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The Council of Europe has recommended that its 46 member nations enact laws requiring Internet media outlets to allow governments the right to publish responses to articles correcting "false information" on their sites:
The Council of Europe has called on its 46 member-states to introduce legislation on the right of reply to correct false information on online media.
It said the Committee of (Foreign) Ministers, executive of the European human rights watchdog body, had adopted a recommendation on the right to reply for online Internet media.
This recommended that members consider introducing legislation on the "right of reply or any other equivalent remedy, which allows a rapid correction of incorrect information in online or off-line media......"
A statement said the recomendation "urges member-states to extend the right to reply which until now applied to the written press, radio and television, to online communication services providing information edited in a journalistic manner."
Is it just me, or does that description of Internet media seem overly broad? After all, Captain's Quarters is read in Europe, as well as North and South America, Africa, and the Middle East. While I do not pretend to be a journalist, I hope that my writing and presentation are professional enough to fit the description of "information edited in a journalistic manner". Of course, I do not reside within any of the 46 member-states of the CoE, but a number of high-quality bloggers do -- and this appears to give governments the right to hijack their virtual press to publish state-sponsored propaganda.
One could interpret this as highly flattering to the blogosphere at which it obviously aims. After all, most of these governments have their own media outlets, or at least have private media concerns who regularly publish and dissect government pronouncements. It isn't as if the nations have no voice in the world. The notion, though, that their voices are less powerful than online news and commentary sites boggles the mind. Even if it isn't true, their anxiety over a perceived imbalance of power causes me to wonder how much the world really has changed since the advent of the blogosphere.
The CoE recommendation doesn't have any force, and the governments may decide that the effort to enact and enforce the provisions aren't worth the investment. In my opinion, it represents an intolerable incursion on freedom of expression. After all, a privately-owned site should not be forced to publish views that go against the beliefs of its owners, and for patently untrue articles, other legal recourses exist, such as libel torts. The fear and loathing of a free and unfettered electorate with influence and power beyond that of presidents and potentates, however, should delight the citizen journalists of Europe and the entire world.Sphere It View blog reactions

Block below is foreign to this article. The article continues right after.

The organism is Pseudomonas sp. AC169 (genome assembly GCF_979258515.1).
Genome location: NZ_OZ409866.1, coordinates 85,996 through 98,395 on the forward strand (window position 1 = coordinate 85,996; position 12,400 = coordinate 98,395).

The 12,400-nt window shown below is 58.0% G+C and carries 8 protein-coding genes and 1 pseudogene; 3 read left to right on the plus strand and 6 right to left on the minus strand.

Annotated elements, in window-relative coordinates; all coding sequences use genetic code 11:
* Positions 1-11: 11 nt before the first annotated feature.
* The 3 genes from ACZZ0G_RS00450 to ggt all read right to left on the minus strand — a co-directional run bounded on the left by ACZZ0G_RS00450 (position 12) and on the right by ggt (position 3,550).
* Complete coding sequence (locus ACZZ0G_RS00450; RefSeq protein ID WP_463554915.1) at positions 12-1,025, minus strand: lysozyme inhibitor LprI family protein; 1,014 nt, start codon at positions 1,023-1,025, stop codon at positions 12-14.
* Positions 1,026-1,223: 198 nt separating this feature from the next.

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» Who owns your opinion? from Rite of Spring
As reported by Captain's Quarters he Council of Europe has called on its 46 member-states to introduce legislation on the right of reply to correct false information on online media.BTW IMHO in the name of fairness the legislation should be reciproca... [Read More]
Tracked on December 17, 2004 10:53 AM
» A Reply on Replies: No! from Pennywit.Com
The Council of Europe has called on its member nations to require that media outlets give a "right of reply" to government to correct "false information" or "misinf[Read More]
Tracked on December 17, 2004 1:09 PM
» Europe Wants Editorial Control of Blogs from Sortapundit
Before I start bitching, I'm surprised this has been proposed at all. After all, Belarus was suspended from the Council in January 1997, partly due to the constraints on its free press brought about by changes in their constitution under the regime o... [Read More]
Tracked on December 17, 2004 1:46 PM
» Those Goofy Europeans from Random Nuclear Strikes
From Captain Ed comes a reminder about the proposal in the EU Council to make internet medias outlets give the EU government the ability to respond to any articles or words that they feel are critical to them. Captain Ed wonders if this will mean Ameri... [Read More]
Tracked on December 20, 2004 3:10 AM
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